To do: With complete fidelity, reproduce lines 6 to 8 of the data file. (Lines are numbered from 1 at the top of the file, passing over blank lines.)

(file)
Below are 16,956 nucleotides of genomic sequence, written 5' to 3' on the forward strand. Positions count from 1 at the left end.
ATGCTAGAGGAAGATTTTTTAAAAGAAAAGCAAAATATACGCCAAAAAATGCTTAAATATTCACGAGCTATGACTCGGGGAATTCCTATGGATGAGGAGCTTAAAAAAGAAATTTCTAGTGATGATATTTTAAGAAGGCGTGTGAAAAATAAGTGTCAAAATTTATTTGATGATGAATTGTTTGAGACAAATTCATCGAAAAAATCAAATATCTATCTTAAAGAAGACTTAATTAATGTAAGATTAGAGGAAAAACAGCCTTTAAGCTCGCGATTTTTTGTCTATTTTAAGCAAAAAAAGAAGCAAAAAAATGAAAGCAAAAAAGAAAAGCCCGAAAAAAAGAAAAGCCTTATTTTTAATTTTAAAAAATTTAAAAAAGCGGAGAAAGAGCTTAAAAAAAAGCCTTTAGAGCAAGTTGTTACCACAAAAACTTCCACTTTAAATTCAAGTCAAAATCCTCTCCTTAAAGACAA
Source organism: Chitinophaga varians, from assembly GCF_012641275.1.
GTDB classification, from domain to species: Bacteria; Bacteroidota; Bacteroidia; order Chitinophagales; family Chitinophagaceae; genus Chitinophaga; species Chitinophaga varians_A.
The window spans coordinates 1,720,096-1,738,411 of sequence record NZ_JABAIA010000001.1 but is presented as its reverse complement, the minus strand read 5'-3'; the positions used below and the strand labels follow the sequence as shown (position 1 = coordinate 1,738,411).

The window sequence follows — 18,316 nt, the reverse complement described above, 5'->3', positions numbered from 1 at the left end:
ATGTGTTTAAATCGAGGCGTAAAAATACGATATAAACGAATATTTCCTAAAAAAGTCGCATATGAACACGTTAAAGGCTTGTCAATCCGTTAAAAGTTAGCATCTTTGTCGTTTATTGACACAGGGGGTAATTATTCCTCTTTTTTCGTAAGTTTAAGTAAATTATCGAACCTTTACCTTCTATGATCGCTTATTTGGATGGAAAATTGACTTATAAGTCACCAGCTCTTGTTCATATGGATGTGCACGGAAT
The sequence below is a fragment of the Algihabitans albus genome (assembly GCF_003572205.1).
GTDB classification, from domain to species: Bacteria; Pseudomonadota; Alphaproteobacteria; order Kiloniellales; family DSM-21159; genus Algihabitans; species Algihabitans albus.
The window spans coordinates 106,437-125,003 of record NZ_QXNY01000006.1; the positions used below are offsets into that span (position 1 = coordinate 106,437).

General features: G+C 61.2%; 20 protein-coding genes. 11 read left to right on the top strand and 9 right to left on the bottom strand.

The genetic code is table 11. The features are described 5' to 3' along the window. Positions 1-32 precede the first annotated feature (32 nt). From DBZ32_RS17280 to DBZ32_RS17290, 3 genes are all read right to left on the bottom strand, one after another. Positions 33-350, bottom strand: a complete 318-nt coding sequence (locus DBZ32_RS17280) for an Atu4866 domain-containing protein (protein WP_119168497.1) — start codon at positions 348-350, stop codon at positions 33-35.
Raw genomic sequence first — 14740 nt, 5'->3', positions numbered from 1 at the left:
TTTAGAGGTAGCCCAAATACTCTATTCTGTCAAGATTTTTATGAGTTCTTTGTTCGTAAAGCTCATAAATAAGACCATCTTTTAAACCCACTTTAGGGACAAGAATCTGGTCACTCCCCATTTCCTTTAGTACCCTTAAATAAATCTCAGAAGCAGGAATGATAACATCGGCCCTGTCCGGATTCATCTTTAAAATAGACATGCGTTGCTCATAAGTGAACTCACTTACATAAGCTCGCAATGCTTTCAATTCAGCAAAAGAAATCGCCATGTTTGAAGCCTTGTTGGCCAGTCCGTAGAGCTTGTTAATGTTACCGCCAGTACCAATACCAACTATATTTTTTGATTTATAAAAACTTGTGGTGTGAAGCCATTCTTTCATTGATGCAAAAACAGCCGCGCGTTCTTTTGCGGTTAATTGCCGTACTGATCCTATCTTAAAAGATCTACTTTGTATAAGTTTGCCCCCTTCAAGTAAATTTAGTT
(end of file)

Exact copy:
The window sequence follows — 18,316 nt, the reverse complement described above, 5'->3', positions numbered from 1 at the left end:
ATGTGTTTAAATCGAGGCGTAAAAATACGATATAAACGAATATTTCCTAAAAAAGTCGCATATGAACACGTTAAAGGCTTGTCAATCCGTTAAAAGTTAGCATCTTTGTCGTTTATTGACACAGGGGGTAATTATTCCTCTTTTTTCGTAAGTTTAAGTAAATTATCGAACCTTTACCTTCTATGATCGCTTATTTGGATGGAAAATTGACTTATAAGTCACCAGCTCTTGTTCATATGGATGTGCACGGAAT
The sequence below is a fragment of the Algihabitans albus genome (assembly GCF_003572205.1).